private router: Router,
              private carService: CarService,
              private giphyService: GiphyService) {
  }

  ngOnInit() {
    this.sub = this.route.params.subscribe(params => {
      const id = params.id;
      if (id) {
        this.carService.get(id).subscribe((car: any) => {
          if (car) {
            this.car = car;
            this.car.href = car._links.self.href;
            this.giphyService.get(car.name).subscribe(url => car.giphyUrl = url);
          } else {
            console.log(`Car with id '${id}' not found, returning to list`);
            this.gotoList();
          }
        });
      }
    });
  }

  ngOnDestroy() {
    this.sub.unsubscribe();
  }

  gotoList() {
    this.router.navigate(['/car-list']);
  }

  save(form: NgForm) {
    this.carService.save(form).subscribe(result => {
      this.gotoList();
    }, error => console.error(error));
  }

  remove(href) {
    this.carService.remove(href).subscribe(result => {
      this.gotoList();
    }, error => console.error(error));
  }
}

Update the HTML in client/src/app/car-edit/car-edit.component.html to have a form with the car’s name, as well as to display the image from Giphy.

<mat-card>
  <form #carForm="ngForm" (ngSubmit)="save(carForm.value)">
    <mat-card-header>
      <mat-card-title><h2>{{car.name ? 'Edit' : 'Add'}} Car</h2></mat-card-title>
    </mat-card-header>
    <mat-card-content>
      <input type="hidden" name="href" [(ngModel)]="car.href">
      <mat-form-field>
        <input matInput placeholder="Car Name" [(ngModel)]="car.name"
               required name="name" #name>
      </mat-form-field>
    </mat-card-content>
    <mat-card-actions>
      <button mat-raised-button color="primary" type="submit"
              [disabled]="!carForm.valid">Save</button>
      <button mat-raised-button color="secondary" (click)="remove(car.href)"
              *ngIf="car.href" type="button">Delete</button>
      <a mat-button routerLink="/car-list">Cancel</a>
    </mat-card-actions>
    <mat-card-footer>
      <div class="giphy">
        <img src="{{car.giphyUrl}}" alt="{{car.name}}">
      </div>
    </mat-card-footer>
  </form>
</mat-card>

Put a little padding around the image by adding the following CSS to client/src/app/car-edit/car-edit.component.css.

.giphy {
  margin: 10px;
}

Modify client/src/app/app.component.html and remove <app-car-list></app-car-list>.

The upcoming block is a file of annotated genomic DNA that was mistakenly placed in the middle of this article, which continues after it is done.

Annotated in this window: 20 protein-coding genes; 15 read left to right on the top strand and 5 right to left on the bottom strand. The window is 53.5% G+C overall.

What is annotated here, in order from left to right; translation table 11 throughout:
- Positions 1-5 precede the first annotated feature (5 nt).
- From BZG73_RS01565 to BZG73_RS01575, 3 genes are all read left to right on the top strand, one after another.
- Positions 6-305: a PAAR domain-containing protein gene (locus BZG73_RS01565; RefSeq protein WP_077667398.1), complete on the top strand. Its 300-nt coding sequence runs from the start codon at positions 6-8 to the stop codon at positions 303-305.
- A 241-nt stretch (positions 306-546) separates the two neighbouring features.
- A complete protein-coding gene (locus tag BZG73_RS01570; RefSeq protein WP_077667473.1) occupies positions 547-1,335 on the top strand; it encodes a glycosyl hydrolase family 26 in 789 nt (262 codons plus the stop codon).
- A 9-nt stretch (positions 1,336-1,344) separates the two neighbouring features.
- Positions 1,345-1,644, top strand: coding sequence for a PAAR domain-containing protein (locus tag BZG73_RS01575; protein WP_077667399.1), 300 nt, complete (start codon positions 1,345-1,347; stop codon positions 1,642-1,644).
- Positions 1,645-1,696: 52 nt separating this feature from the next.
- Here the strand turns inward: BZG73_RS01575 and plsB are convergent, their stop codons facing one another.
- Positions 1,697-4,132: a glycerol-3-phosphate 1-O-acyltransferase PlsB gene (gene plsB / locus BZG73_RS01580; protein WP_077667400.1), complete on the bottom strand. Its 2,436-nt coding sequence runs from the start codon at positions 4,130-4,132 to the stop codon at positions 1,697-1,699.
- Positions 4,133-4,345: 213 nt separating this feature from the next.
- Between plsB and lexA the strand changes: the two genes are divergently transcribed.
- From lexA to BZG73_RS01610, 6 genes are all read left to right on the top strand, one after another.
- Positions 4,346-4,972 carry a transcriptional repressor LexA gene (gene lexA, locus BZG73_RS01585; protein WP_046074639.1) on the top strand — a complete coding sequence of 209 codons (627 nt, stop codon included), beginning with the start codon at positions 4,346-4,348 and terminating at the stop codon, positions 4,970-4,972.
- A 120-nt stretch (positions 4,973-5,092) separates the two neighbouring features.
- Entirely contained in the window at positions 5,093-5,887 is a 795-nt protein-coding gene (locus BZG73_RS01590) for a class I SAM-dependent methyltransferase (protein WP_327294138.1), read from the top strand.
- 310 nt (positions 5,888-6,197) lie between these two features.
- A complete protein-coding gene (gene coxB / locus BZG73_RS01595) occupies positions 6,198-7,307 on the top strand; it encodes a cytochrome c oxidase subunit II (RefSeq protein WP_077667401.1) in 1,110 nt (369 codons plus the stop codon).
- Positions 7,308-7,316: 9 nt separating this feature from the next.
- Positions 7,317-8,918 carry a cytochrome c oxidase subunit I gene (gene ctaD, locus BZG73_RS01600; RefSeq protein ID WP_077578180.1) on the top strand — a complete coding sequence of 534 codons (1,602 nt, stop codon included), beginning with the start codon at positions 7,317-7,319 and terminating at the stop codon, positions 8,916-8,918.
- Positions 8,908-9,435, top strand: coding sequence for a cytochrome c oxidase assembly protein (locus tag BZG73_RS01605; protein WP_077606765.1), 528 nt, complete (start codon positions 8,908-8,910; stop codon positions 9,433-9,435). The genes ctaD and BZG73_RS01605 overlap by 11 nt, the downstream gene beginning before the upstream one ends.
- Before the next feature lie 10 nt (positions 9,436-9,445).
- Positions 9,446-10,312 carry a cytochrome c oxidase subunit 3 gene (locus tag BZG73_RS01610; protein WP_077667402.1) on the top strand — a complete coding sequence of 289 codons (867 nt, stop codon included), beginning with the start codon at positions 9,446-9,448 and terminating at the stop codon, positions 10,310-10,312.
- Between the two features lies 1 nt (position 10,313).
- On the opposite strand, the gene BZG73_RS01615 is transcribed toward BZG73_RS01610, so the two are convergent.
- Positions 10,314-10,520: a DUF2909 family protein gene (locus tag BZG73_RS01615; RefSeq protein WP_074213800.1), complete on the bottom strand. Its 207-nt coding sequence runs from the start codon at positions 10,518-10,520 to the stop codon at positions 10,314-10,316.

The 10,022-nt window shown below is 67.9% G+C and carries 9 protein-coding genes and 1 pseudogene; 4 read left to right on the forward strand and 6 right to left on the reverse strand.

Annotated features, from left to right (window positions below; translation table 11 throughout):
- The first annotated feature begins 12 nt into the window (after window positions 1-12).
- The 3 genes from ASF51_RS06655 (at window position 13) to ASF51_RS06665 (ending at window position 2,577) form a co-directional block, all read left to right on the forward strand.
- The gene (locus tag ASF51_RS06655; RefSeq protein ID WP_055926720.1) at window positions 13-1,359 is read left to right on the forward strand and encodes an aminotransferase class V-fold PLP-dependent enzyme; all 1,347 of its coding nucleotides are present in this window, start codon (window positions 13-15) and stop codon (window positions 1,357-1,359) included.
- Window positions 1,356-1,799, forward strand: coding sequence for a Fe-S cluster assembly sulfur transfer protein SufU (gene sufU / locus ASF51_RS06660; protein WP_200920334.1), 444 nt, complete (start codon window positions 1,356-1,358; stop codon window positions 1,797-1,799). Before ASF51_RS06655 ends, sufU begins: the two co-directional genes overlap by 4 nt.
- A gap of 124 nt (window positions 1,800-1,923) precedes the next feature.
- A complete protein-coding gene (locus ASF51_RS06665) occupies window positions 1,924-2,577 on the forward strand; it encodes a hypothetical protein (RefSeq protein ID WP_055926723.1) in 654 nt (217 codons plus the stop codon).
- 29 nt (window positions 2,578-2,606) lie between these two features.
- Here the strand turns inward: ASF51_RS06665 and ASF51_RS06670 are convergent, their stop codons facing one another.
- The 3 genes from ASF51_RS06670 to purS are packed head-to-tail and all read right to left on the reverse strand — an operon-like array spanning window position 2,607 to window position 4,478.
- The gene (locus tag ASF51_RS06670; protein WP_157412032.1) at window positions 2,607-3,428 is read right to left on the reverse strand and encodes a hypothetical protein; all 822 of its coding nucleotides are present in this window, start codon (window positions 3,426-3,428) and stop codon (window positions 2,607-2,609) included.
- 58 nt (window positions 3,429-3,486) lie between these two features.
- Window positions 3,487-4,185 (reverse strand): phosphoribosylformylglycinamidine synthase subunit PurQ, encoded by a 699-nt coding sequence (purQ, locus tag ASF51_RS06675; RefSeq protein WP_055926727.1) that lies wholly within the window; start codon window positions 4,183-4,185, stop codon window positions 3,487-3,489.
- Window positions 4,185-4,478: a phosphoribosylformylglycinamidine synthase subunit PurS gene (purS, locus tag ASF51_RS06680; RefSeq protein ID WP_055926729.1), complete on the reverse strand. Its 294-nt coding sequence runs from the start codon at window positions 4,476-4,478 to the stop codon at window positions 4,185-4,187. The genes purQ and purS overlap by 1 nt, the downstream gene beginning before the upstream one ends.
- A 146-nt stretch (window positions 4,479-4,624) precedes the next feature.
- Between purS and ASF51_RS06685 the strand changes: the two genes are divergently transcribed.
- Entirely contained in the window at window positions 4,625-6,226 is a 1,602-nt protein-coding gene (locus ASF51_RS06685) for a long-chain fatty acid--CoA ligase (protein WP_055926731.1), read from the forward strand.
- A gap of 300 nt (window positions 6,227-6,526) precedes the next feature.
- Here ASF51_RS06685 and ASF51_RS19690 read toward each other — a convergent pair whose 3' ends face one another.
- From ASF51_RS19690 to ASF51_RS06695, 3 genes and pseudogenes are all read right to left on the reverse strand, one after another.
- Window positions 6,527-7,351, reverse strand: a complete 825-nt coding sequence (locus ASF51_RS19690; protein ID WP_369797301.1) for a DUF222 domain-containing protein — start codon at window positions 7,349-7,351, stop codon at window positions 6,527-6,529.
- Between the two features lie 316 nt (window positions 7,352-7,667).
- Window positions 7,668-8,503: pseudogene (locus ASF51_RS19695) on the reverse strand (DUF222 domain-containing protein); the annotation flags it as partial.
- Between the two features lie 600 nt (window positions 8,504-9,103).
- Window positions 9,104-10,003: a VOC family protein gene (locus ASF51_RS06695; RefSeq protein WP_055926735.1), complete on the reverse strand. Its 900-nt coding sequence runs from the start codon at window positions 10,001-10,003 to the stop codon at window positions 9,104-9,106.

<mat-toolbar color="primary">
  <span>Welcome to {{title}}!</span>
</mat-toolbar>

<router-outlet></router-outlet>

After you make all these changes, you should be able to add, edit, or delete any cars. Below is a screenshot that shows the list with the add button.

Car List with Add button

The following screenshot shows what it looks like to edit a car that you’ve added.

Car Edit Component

Add OIDC Authentication to Your Spring Boot + Angular App

Add authentication with OIDC is a nifty feature you can add to this application. Knowing who the person is can come in handy if you want to add auditing, or personalize your application (with a rating feature for example).

Spring Security + OIDC

On the server side, you can lock things down with Okta’s Spring Boot Starter, which leverages Spring Security and its OIDC support. Open server/pom.xml and uncomment the Okta Spring Boot starter.

<dependency>
    <groupId>com.okta.spring</groupId>
    <artifactId>okta-spring-boot-starter</artifactId>
    <version>1.2.1</version>
</dependency>

Now you need to configure the server to use Okta for authentication. You’ll need to create an OIDC app in Okta for that.

Create an OIDC App in Okta

Log in to your Okta Developer account (or sign up if you don’t have an account) and navigate to Applications > Add Application. Click Single-Page App, click Next, and give the app a name you’ll remember. Change all instances of http://localhost:8080 to http://localhost:4200 and click Done.

OIDC App Settings

You’ll see a client ID at the bottom of the page. Add it and an issuer property to server/src/main/resources/application.properties.

okta.oauth2.client-id={yourClientId}
okta.oauth2.issuer=https://{yourOktaDomain}/oauth2/default

Create server/src/main/java/com/okta/developer/demo/SecurityConfiguration.java to configure your Spring Boot app as a resource server.

package com.example.demo;

import com.okta.spring.boot.oauth.Okta;
import org.springframework.security.config.annotation.web.builders.HttpSecurity;
import org.springframework.security.config.annotation.web.configuration.EnableWebSecurity;
import org.springframework.security.config.annotation.web.configuration.WebSecurityConfigurerAdapter;

@EnableWebSecurity
public class SecurityConfiguration extends WebSecurityConfigurerAdapter {

    @Override
    protected void configure(HttpSecurity http) throws Exception {
        http
            .authorizeRequests().anyRequest().authenticated()
            .and()
            .oauth2ResourceServer().jwt();
        
        Okta.configureResourceServer401ResponseBody(http);
    }
}

After making these changes, you should be able to restart your app and see a 401 error when you try to navigate to http://localhost:8080.

401 Unauthorized